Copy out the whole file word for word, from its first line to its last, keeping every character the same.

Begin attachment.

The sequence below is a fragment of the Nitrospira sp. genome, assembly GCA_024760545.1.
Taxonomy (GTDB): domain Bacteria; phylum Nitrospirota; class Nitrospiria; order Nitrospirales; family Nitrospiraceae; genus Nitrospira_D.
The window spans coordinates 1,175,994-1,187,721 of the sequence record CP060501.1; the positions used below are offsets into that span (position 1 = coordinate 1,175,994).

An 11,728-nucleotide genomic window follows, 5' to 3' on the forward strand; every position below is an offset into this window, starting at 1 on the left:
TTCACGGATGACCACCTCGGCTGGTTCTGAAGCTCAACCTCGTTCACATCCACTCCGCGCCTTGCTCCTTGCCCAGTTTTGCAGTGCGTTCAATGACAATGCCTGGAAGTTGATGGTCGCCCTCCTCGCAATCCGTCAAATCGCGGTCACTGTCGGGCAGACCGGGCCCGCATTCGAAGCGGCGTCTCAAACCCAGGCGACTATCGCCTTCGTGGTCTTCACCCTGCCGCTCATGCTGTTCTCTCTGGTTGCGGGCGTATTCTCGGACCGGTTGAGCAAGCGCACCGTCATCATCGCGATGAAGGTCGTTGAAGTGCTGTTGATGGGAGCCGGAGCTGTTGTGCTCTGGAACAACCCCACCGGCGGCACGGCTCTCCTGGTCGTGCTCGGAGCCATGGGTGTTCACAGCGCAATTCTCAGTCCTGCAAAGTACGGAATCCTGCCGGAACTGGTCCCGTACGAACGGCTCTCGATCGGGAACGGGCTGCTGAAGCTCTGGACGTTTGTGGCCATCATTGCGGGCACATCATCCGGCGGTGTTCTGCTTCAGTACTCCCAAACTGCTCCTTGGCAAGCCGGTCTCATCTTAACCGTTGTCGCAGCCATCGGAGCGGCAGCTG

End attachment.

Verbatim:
The sequence below is a fragment of the Nitrospira sp. genome, assembly GCA_024760545.1.
Taxonomy (GTDB): domain Bacteria; phylum Nitrospirota; class Nitrospiria; order Nitrospirales; family Nitrospiraceae; genus Nitrospira_D.
The window spans coordinates 1,175,994-1,187,721 of the sequence record CP060501.1; the positions used below are offsets into that span (position 1 = coordinate 1,175,994).

An 11,728-nucleotide genomic window follows, 5' to 3' on the forward strand; every position below is an offset into this window, starting at 1 on the left:
TTCACGGATGACCACCTCGGCTGGTTCTGAAGCTCAACCTCGTTCACATCCACTCCGCGCCTTGCTCCTTGCCCAGTTTTGCAGTGCGTTCAATGACAATGCCTGGAAGTTGATGGTCGCCCTCCTCGCAATCCGTCAAATCGCGGTCACTGTCGGGCAGACCGGGCCCGCATTCGAAGCGGCGTCTCAAACCCAGGCGACTATCGCCTTCGTGGTCTTCACCCTGCCGCTCATGCTGTTCTCTCTGGTTGCGGGCGTATTCTCGGACCGGTTGAGCAAGCGCACCGTCATCATCGCGATGAAGGTCGTTGAAGTGCTGTTGATGGGAGCCGGAGCTGTTGTGCTCTGGAACAACCCCACCGGCGGCACGGCTCTCCTGGTCGTGCTCGGAGCCATGGGTGTTCACAGCGCAATTCTCAGTCCTGCAAAGTACGGAATCCTGCCGGAACTGGTCCCGTACGAACGGCTCTCGATCGGGAACGGGCTGCTGAAGCTCTGGACGTTTGTGGCCATCATTGCGGGCACATCATCCGGCGGTGTTCTGCTTCAGTACTCCCAAACTGCTCCTTGGCAAGCCGGTCTCATCTTAACCGTTGTCGCAGCCATCGGAGCGGCAGCTG